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Showing posts from July, 2014

A white Cardinal-flower

Photo: Bill Fisher
Bill Fisher, Director of the Crawford County Park District, sent along a photo that really grabbed my eye. It is a snow white Cardinal-flower, Lobelia cardinalis, and as can be seen by its normally colored cohorts, this is atypical. Bill made the photo a day or two ago at their Lowe-Volk Park, where it is growing in the "pollination station".

If you're in the area, stop in and see it. Might be a while before you see another. I can't tell you how many hundreds or thousands of these plants that I've seen over the years, but never a white one that I can recall. Such a form is rare, but occurs with enough regularity to have an official designation: Lobelia cardinalis forma alba. It'll be interesting to see if white ones pop up in this patch in future years.

Tiger Beetle larva: Absolutely ferocious!

A pair of Festive Tiger Beetles, Cicindela scutellaris, makes love in the sand. If all goes well, they will spawn some of the most ferocious, nightmarish larvae that ever was.

There are about twenty species of tiger beetles in Ohio, and all of them are formidable hunters. If you have an eye for insects, you've probably seen some. Most common is the Six-spotted Tiger Beetle, Cicindela sexguttata, a glittering emerald-green beetle that frequents paths, woodland openings, gravel lanes, and other open habitats. All of the tiger beetles hunt by sight, as you might have guessed by the giant goggle eyes of the beetles in the photo. One would not want to be a potential victim in a tiger beetle's sights. They are said to be among the fastest land animals, proportionate to their size, their long stiltlike legs capable of propelling the beetle in astonishingly rapid bursts.

One prey is caught, it is sliced and diced with the beetle's long tusklike mandibles. While the adult beetles …

Black-bellied Whistling-Ducks!

A small knot of birders takes a break from oohing and aahing over a trio of very rare birds (for Ohio) in the wetland in the backdrop.
Last Friday, I got a phone call from Larry Richardson, the guy in the foreground with the yellow cap. Larry, who is one of Ohio's ace birders, had just discovered three Black-bellied Whistling-Ducks, Dendrocygna autumnalis, along with Don Keffer (in the red shirt). As good fortune would have it, I was heading to Geauga County the next day to give a talk and lead a walk. Larry and Don had found the ducks at the sprawling Grand River Wildlife Area in Trumbull County, and the site was only about a half-hour from where I was speaking.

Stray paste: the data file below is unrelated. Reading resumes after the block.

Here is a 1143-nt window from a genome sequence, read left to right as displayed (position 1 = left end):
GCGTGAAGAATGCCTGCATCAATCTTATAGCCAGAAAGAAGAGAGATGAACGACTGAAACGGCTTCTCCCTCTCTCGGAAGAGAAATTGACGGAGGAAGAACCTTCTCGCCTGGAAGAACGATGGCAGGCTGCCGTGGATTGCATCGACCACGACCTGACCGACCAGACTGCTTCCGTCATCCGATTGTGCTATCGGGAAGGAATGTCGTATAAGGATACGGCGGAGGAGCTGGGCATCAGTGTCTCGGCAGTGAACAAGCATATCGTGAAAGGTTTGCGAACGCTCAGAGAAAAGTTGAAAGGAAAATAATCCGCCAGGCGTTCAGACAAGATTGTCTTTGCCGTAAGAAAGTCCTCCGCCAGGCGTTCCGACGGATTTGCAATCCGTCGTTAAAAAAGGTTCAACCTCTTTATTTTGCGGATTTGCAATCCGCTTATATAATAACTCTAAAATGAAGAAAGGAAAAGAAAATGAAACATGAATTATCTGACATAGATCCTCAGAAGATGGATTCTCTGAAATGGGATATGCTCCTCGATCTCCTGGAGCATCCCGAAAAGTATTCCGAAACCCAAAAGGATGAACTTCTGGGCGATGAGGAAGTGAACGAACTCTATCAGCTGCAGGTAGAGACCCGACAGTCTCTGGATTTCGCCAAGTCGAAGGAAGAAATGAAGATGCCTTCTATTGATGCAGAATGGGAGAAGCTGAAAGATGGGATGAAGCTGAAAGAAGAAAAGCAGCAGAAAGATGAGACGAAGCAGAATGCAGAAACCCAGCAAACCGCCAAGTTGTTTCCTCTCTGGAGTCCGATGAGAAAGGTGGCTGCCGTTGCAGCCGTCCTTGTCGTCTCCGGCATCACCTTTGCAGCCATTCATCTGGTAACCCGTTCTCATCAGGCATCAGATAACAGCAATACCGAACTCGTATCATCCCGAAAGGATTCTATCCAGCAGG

So, after the program/hike concluded, I raced over to the ducks and was greeted by Larry soon after arrival.
The 7,500 acre Grand River Wildlife Area is dotted with wetlands. The marsh in this photo is where the whistling-ducks are hanging out. They are actually there, in this photo, but some distance away as you can see…

A MEGA macro lens

Be warned, I have a new lens and things might get weird on here from time to time. Above, the superb Canon MP-E 65 mm f/2.8 macro lens. This is truly one of the most bizarre lenses out there, and it probably isn't for the faint of heart. I went back and forth on getting one of these for the last year, finally bit the bullet, and received mine yesterday. Using it is like shooting images through a microscope. It'll zoom to five times life size, allowing for photography of the tiniest objects imaginable. There is no focus ring - one must just move the camera to and fro until the target comes into focus. Good flash gear is a must. So little light gets through its small opening that the photographer typically must pre-light the scene just to find the subject.

But I knew about all of these quirks going into this, and was prepared. I was down at Wahkeena Nature Preserve in Fairfield County last night, and got ample opportunity to test out the MP-E 65. A few of the inaugural photos f…

Plant hires ant bodyguards

Ah, the beautiful little prairie at work! I've written about this one-third acre transformation of barren turf grass into biodiversity boiling over before, HERE. Today, I trotted outside for a brief 15-20 minute photographic interlude, and was rewarded with something rather cool.

Among the many native plants in our prairie patch, all provided by Ohio Prairie Nursery, is this little gem. It's Partridge Pea, Chamaecrista fasciculata, a showy pinnate-leaved beauty. It is easy to grow, quick to arise, and pleasing to the eye. Insects also find it pleasing to the palette, as we shall see.

The rich lemony blossoms are offset by chocolate-brown stamens dangling from a crimson bulls-eye. An arrangement sure to lure winged pollinators. And any would-be pollinating insect would be wise to arrive by air. Partridge Pea has made a long-term co-evolutionary pact with some serious six-legged tough guys to keep ne'er do wells out of its foliage.